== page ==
There's always something, isn't there? In what's being called a "public relations headache for the solar industry," problems have arisen regarding the 110-megawatt Crescent Dunes Solar Energy Project in Nevada.
The project's goal is to provide solar power to more than 75,000 homes with its 540-foot tall spire and surrounding 1,600 acres of heliostat mirrors. Construction began in September of 2011 and began testing earlier this year.
You can even see it from commercial airliners as you fly over Nevada. Don't fly too close, though. This thing is literally lighting birds on fire as they fly over it.
It turns out that harnessing solar energy means dealing with really high temperatures. Here's how a similar plant runs in California, according to E&E:
The 45-story "power towers" shine with sunlight reflected by 350,000 heliostat mirrors spread across an area four times the size of New York's Central Park. Receivers atop the towers heat to nearly 1,000 degrees Fahrenheit, boiling water to turn turbines that crank out 392 megawatts — power for more than 100,000 houses.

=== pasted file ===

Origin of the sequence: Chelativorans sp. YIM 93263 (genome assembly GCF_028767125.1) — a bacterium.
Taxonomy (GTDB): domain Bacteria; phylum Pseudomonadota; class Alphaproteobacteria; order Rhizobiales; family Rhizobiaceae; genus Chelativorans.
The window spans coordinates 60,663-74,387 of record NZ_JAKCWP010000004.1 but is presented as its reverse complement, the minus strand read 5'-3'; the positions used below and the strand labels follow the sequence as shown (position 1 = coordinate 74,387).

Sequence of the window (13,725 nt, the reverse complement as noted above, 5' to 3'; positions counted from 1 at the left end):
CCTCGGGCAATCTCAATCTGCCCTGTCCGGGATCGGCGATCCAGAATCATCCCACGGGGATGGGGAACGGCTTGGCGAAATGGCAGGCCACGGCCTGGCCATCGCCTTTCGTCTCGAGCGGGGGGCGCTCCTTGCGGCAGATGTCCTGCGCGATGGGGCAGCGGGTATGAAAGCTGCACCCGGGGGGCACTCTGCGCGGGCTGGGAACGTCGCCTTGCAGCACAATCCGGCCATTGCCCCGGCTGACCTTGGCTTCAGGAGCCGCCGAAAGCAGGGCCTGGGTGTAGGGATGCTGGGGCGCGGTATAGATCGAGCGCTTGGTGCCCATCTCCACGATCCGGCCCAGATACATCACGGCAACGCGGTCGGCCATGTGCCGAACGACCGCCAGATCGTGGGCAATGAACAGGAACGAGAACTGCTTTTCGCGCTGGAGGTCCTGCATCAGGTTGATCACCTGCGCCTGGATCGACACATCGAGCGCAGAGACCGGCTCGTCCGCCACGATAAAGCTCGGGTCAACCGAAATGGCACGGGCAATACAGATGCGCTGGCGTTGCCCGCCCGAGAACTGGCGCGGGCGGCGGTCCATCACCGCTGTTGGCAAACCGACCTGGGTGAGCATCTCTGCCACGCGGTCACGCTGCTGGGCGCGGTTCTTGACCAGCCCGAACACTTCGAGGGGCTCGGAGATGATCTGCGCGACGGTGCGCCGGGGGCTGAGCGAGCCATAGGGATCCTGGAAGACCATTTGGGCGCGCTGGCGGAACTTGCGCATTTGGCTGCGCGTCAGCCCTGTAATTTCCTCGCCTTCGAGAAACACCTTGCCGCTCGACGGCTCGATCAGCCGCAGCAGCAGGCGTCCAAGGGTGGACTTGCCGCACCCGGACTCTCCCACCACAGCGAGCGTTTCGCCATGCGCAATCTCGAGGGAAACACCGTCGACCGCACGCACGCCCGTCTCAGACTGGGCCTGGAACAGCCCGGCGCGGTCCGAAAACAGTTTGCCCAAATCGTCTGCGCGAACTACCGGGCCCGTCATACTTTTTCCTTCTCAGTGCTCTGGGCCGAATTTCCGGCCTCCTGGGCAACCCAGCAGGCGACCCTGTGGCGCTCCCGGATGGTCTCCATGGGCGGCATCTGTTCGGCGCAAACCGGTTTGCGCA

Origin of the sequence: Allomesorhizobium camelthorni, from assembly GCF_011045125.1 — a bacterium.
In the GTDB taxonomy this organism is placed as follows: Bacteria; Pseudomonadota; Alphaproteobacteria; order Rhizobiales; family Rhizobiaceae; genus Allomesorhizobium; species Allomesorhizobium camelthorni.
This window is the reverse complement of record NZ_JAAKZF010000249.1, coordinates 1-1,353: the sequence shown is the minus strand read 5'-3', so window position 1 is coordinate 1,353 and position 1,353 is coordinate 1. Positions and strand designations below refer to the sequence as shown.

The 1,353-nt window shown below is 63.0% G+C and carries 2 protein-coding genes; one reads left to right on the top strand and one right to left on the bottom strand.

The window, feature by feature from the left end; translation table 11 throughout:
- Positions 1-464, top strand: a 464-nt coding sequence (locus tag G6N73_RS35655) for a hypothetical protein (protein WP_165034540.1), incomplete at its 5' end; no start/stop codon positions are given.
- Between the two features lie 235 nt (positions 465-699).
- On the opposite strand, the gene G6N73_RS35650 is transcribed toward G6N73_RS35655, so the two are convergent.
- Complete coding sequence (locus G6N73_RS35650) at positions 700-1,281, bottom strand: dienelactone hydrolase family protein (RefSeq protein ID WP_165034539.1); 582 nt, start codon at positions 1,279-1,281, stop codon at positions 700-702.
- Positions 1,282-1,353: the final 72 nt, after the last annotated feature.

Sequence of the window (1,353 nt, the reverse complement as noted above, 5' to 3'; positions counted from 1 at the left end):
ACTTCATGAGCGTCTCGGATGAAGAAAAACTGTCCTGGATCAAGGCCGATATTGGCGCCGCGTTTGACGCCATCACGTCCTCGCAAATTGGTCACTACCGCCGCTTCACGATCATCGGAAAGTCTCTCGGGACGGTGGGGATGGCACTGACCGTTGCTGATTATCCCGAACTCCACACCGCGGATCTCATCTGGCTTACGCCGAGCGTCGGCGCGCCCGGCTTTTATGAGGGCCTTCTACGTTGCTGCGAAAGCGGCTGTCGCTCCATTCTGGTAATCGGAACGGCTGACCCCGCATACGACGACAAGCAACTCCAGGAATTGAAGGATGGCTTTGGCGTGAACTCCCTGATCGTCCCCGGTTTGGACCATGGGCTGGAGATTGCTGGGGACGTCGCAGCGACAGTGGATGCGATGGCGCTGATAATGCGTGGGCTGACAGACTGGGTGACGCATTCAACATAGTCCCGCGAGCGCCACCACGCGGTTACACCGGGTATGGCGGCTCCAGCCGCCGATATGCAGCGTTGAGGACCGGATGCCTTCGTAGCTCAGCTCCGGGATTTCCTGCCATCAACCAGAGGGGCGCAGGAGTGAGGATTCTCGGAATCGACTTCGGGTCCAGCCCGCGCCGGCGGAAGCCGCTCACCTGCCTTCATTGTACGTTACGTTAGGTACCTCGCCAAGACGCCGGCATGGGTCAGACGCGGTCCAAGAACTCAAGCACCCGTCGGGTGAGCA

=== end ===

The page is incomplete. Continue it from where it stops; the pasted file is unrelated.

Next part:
Rudy Evenson, Deputy Chief of Communications for Nevada Bureau of Land Management in Reno, says the birds are likely attracted to a glow caused by the highly-concentrated solar energy. Pair that glow with those high temperatures, and you get bird soup.
So far, an estimated 130 birds have been roasted during the plants testing periods, or turned into "streamers," or "trails of smoke and water vapor caused by the birds entering the field of concentrated energy."
Since the first test in January however, plant operators have made adjustments and a test done the following day had seemed to take care of the problem.
A subsequent test on January 15 reduced the number of mirrors aimed at the focal point above the tower, said Evenson, and that apparently ended the injuries to birds.